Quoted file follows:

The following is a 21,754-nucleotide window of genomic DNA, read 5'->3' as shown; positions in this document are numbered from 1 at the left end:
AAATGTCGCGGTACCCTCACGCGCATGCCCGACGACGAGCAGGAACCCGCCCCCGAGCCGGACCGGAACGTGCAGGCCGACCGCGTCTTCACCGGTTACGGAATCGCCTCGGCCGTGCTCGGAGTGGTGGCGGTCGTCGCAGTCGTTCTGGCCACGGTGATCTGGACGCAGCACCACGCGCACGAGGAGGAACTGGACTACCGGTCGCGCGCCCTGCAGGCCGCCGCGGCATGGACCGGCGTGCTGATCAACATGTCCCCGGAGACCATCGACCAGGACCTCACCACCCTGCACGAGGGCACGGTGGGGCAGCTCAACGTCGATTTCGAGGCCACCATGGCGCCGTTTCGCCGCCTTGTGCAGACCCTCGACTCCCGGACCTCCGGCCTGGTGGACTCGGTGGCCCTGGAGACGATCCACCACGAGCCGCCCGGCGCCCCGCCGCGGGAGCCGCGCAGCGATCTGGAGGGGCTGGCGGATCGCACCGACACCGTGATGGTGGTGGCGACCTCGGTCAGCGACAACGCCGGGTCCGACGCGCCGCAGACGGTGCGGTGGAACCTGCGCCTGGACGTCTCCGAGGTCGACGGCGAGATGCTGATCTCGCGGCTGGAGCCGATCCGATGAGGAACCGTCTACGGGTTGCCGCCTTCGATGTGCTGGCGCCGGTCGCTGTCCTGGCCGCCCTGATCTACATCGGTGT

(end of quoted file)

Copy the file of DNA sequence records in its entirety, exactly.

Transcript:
The following is a 21,754-nucleotide window of genomic DNA, read 5'->3' as shown; positions in this document are numbered from 1 at the left end:
AAATGTCGCGGTACCCTCACGCGCATGCCCGACGACGAGCAGGAACCCGCCCCCGAGCCGGACCGGAACGTGCAGGCCGACCGCGTCTTCACCGGTTACGGAATCGCCTCGGCCGTGCTCGGAGTGGTGGCGGTCGTCGCAGTCGTTCTGGCCACGGTGATCTGGACGCAGCACCACGCGCACGAGGAGGAACTGGACTACCGGTCGCGCGCCCTGCAGGCCGCCGCGGCATGGACCGGCGTGCTGATCAACATGTCCCCGGAGACCATCGACCAGGACCTCACCACCCTGCACGAGGGCACGGTGGGGCAGCTCAACGTCGATTTCGAGGCCACCATGGCGCCGTTTCGCCGCCTTGTGCAGACCCTCGACTCCCGGACCTCCGGCCTGGTGGACTCGGTGGCCCTGGAGACGATCCACCACGAGCCGCCCGGCGCCCCGCCGCGGGAGCCGCGCAGCGATCTGGAGGGGCTGGCGGATCGCACCGACACCGTGATGGTGGTGGCGACCTCGGTCAGCGACAACGCCGGGTCCGACGCGCCGCAGACGGTGCGGTGGAACCTGCGCCTGGACGTCTCCGAGGTCGACGGCGAGATGCTGATCTCGCGGCTGGAGCCGATCCGATGAGGAACCGTCTACGGGTTGCCGCCTTCGATGTGCTGGCGCCGGTCGCTGTCCTGGCCGCCCTGATCTACATCGGTGT